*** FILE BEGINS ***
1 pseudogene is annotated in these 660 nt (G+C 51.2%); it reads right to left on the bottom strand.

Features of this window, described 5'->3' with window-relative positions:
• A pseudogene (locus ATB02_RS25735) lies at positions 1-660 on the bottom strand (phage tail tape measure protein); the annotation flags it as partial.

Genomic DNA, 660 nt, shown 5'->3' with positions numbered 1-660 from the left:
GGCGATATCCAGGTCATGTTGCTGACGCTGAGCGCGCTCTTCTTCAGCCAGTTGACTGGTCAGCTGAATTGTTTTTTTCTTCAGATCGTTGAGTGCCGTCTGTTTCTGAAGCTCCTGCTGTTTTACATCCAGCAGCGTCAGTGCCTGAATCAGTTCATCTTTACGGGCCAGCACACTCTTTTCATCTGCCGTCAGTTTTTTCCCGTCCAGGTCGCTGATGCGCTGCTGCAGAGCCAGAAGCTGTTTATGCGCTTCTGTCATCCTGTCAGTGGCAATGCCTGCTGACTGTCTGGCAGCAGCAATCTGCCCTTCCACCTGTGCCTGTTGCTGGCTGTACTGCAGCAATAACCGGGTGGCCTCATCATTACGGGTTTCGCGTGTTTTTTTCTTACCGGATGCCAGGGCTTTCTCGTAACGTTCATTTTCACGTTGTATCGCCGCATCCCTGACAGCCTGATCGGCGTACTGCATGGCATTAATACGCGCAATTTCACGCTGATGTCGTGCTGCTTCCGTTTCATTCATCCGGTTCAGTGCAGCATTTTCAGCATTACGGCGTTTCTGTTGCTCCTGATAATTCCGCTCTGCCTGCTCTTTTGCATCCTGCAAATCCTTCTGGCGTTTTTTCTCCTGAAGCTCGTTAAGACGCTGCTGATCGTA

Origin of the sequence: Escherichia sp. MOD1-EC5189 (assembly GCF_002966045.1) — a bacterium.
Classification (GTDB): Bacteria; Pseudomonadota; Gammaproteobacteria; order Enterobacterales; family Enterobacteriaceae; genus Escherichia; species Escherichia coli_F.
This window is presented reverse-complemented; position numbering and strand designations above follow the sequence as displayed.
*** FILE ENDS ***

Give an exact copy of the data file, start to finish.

1 pseudogene is annotated in these 660 nt (G+C 51.2%); it reads right to left on the bottom strand.

Features of this window, described 5'->3' with window-relative positions:
• A pseudogene (locus ATB02_RS25735) lies at positions 1-660 on the bottom strand (phage tail tape measure protein); the annotation flags it as partial.

Genomic DNA, 660 nt, shown 5'->3' with positions numbered 1-660 from the left:
GGCGATATCCAGGTCATGTTGCTGACGCTGAGCGCGCTCTTCTTCAGCCAGTTGACTGGTCAGCTGAATTGTTTTTTTCTTCAGATCGTTGAGTGCCGTCTGTTTCTGAAGCTCCTGCTGTTTTACATCCAGCAGCGTCAGTGCCTGAATCAGTTCATCTTTACGGGCCAGCACACTCTTTTCATCTGCCGTCAGTTTTTTCCCGTCCAGGTCGCTGATGCGCTGCTGCAGAGCCAGAAGCTGTTTATGCGCTTCTGTCATCCTGTCAGTGGCAATGCCTGCTGACTGTCTGGCAGCAGCAATCTGCCCTTCCACCTGTGCCTGTTGCTGGCTGTACTGCAGCAATAACCGGGTGGCCTCATCATTACGGGTTTCGCGTGTTTTTTTCTTACCGGATGCCAGGGCTTTCTCGTAACGTTCATTTTCACGTTGTATCGCCGCATCCCTGACAGCCTGATCGGCGTACTGCATGGCATTAATACGCGCAATTTCACGCTGATGTCGTGCTGCTTCCGTTTCATTCATCCGGTTCAGTGCAGCATTTTCAGCATTACGGCGTTTCTGTTGCTCCTGATAATTCCGCTCTGCCTGCTCTTTTGCATCCTGCAAATCCTTCTGGCGTTTTTTCTCCTGAAGCTCGTTAAGACGCTGCTGATCGTA

Origin of the sequence: Escherichia sp. MOD1-EC5189 (assembly GCF_002966045.1) — a bacterium.
Classification (GTDB): Bacteria; Pseudomonadota; Gammaproteobacteria; order Enterobacterales; family Enterobacteriaceae; genus Escherichia; species Escherichia coli_F.
This window is presented reverse-complemented; position numbering and strand designations above follow the sequence as displayed.